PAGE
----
One of the arguments I often hear in favor of megachurches is that they offer so much more than a small church can. They have programs for every age and with all of the tithe money, they can create larger events involving more people for a larger impact. If that is true, then why charge for these events? Why not take in all of that money and then pay to give away the Gospel?
Let me take Gateway Church as a case in point.
Pizza is Extra at Gateway
Gateway Church took in about $139-million in 2016. By any measure, that is a substantial level of giving by those who believe in church. However, Gateway’s policy is to charge a fee to youth group members for their pizza at youth meetings. Members are asked to give more money to help students who can’t pay the fee. I don’t understand this from a church which takes in $139-million.
Entertainment is Extra at Gateway
Currently, Gateway Church is putting on Godspell as their summer musical production. However, tithing isn’t enough to get you a ticket. You have to pay from $10 to $26 for admission to the church to see the play.
In addition to giving your creative members something to do, this could be viewed as a community outreach. However, why couldn’t this be free to the public? Isn’t that what the funds are supposed to go for? Outreach?
There is another show I will mention but I do so not knowing if the show is a Gateway event or a Michael Jr. event (what does “organized by Gateway Church” mean?). Michael Jr. is a professional comedian who attends Gateway Church. He is planning a show at the church in September with admission prices ranging from $20 to $35. He also has some kind of formal relationship with the church and has given performances for free in the past. Perhaps, Gateway’s financial problems are worse than they are letting on.
If I was a giving unit at Gateway, I would wonder what is up. The church has funds to sponsor an inaugural gala but not a summer musical or pizza for youth group kids. I suppose the gala is one of those things that a small church can’t do, but then I don’t understand why any church should do that.
Consider the title an open question. Readers, let me know what I am missing. Perhaps Gateway is wisely spending the funds on lots of ministry. If so, it would be good for Gateway to open the books and let the members know where the funds are going. Mars Hill Church resisted that until the bitter end. It would be a shame if Gateway failed to learn from that situation.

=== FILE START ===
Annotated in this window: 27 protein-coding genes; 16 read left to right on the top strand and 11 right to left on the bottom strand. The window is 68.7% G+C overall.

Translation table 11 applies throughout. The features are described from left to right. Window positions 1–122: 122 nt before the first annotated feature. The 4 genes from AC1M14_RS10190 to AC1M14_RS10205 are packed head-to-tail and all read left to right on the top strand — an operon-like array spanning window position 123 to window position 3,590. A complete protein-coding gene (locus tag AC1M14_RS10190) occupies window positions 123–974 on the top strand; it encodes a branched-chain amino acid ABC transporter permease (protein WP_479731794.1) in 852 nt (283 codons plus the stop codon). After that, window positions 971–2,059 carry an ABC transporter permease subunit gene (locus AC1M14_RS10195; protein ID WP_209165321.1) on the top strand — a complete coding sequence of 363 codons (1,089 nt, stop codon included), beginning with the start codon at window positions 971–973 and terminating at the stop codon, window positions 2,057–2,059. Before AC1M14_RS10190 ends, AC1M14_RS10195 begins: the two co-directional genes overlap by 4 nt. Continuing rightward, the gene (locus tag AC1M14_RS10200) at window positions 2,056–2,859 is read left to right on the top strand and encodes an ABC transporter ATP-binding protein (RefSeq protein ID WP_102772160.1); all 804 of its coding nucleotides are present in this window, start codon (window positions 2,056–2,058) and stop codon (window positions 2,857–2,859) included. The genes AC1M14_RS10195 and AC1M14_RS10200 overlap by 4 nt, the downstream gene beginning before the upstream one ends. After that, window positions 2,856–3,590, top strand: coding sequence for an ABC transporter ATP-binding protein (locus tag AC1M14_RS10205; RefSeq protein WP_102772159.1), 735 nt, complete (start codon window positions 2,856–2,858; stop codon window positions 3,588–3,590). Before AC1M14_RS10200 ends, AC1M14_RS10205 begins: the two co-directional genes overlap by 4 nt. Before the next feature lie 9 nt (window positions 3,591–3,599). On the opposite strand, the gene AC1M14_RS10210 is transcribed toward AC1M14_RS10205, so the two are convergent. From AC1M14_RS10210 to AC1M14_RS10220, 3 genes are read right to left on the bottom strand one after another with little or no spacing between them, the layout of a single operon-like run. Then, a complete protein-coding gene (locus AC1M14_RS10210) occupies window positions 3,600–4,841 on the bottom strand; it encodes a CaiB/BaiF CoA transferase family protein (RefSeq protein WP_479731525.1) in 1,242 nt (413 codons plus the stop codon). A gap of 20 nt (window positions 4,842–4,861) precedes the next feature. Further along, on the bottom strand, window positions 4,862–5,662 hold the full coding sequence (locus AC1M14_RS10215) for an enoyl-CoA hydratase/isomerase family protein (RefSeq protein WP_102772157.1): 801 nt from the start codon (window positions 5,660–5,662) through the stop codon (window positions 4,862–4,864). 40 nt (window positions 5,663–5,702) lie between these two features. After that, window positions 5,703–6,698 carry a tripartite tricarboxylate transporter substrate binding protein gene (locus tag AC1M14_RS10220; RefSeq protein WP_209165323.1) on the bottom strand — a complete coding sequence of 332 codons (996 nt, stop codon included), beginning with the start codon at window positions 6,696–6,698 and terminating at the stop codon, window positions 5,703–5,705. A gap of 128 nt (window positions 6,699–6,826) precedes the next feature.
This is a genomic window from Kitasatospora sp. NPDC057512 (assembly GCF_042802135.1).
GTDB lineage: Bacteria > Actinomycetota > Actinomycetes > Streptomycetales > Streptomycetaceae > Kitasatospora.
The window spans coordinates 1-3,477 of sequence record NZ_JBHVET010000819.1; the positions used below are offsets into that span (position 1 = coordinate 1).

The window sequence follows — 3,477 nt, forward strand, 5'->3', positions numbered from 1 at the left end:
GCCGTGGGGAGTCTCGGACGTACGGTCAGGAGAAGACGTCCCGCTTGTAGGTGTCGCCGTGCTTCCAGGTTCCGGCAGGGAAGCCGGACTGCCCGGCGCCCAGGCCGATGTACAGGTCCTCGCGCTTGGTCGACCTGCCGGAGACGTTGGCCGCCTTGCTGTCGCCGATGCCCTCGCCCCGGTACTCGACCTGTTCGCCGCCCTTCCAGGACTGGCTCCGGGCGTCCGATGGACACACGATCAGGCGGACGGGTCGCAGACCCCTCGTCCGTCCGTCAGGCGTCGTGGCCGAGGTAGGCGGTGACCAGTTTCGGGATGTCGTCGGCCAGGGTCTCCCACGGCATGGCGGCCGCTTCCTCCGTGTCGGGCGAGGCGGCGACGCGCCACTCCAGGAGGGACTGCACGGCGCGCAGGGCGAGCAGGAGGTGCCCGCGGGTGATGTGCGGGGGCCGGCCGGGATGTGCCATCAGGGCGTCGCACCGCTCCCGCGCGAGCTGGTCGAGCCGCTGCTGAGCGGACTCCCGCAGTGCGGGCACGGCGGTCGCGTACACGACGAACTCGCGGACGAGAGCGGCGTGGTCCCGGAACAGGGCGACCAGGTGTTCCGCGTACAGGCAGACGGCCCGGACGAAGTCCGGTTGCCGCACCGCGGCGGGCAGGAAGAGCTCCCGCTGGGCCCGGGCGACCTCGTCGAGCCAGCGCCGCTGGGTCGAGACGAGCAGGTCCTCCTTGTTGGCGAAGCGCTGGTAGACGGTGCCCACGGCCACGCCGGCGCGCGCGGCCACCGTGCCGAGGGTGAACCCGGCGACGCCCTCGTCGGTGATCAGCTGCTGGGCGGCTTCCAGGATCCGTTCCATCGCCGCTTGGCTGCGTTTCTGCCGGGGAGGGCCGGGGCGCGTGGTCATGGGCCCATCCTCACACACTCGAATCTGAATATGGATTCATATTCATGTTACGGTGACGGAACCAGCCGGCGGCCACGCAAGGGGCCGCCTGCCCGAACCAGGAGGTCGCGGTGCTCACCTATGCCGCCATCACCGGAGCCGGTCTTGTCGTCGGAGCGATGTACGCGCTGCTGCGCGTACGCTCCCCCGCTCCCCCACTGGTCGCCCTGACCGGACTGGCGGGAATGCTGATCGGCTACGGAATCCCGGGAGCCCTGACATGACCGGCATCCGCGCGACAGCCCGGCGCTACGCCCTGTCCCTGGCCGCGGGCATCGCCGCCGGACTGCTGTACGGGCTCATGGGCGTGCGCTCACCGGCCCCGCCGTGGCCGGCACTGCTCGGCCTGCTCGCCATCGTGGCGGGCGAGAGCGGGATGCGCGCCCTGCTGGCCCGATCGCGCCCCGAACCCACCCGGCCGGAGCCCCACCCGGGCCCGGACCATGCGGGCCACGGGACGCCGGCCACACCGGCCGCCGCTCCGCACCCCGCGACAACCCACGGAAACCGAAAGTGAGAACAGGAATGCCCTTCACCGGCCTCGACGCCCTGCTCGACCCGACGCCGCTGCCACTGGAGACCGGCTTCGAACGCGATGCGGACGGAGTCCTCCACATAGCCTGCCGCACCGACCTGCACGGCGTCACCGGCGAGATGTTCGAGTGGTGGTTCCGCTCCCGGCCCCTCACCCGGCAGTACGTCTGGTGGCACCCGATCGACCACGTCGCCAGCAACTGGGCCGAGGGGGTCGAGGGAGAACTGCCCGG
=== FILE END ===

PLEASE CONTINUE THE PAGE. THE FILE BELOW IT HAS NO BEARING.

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Recall that Gateway Church founding pastor Robert Morris told his congregation two weeks ago that God wanted him to break the annual churchwide fast in order to eat the food served at Donald Trump’s inauguration. According to video served up by the Family Research Council, Morris did more than attend the festivities, he helped sponsor them. Gateway Church was one of nine sponsors of the Faith, Freedom and Future inaugural ball hosted by FRC’s Tony Perkins (Gateway Church, the only church involved, is circled in red below) in celebration of Donald Trump’s victory.
Tony Perkins gave a shout-out to each sponsor.
I don’t know what it cost to sponsor the formal affair but, in my opinion, that money could have gone to a more important purpose.
Like most youth groups, Gateway Church serves food during youth meetings. For adolescents, food is a draw since they always seem to be hungry. At the same time, many such groups attract teens who might not eat well at home. At one time, like most churches I know, Gateway Church served food at no cost to the youth group attenders. Now, to help “steward” church funds, teens have to pay $2 for their pizza. Since teens have to pay, this means some kids can’t eat because they really can’t afford it. Thus, Gateway Church is actually soliciting church members for donations to help buy pizza for needy youth group kids. This news comes from one of Gateway’s youth pastors:
In this season, 60% of students showing up on Wednesday nights at Gateway NRH come from families who do not attend Gateway or another church. We’re reaching our community!
We’ve served pizza on these evenings for many years, not for hype, but to be helpful. To ensure we steward our budget well as we grow, we’ve started charging $2 per plate (two slices of pizza, desert and a bottle of water).
$2 a week seems small to most of us, but it is not possible for some families. I’m okay with giving “free” pizza to those in need, but there’s little lasting value in a freebee.
A student hearing, “Somebody at Gateway cared enough to buy this FOR YOU” is way more meaningful than, “Just take this; it’s free tonight.”
If you would like to purchase one or more pizza tickets for us to bless students with, email us at studentsNRH@gatewaypeople and we’ll send you instructions for either a cash or card purchase.
I know one way Gateway could “steward” the budget better.
It seems to me that pizza for needy kids should be easy for a church that can afford to co-sponsor a presidential gala. Tickets sold for $450/person and rooms at the Hyatt Regency Capitol Hill (where the ball was held) were $1000/night with a four night minimum. This was no pizza party.
According to the youth pastor, a donation to the pizza fund shows caring for those needy students. What does it show that Gateway’s leaders lavishly spend tithes and offerings to celebrate a Trump victory but can’t spring for pizza?
C’mon Gateway, your donors have already given their tithes and offerings. Can’t the kids have some pizza on the House of God?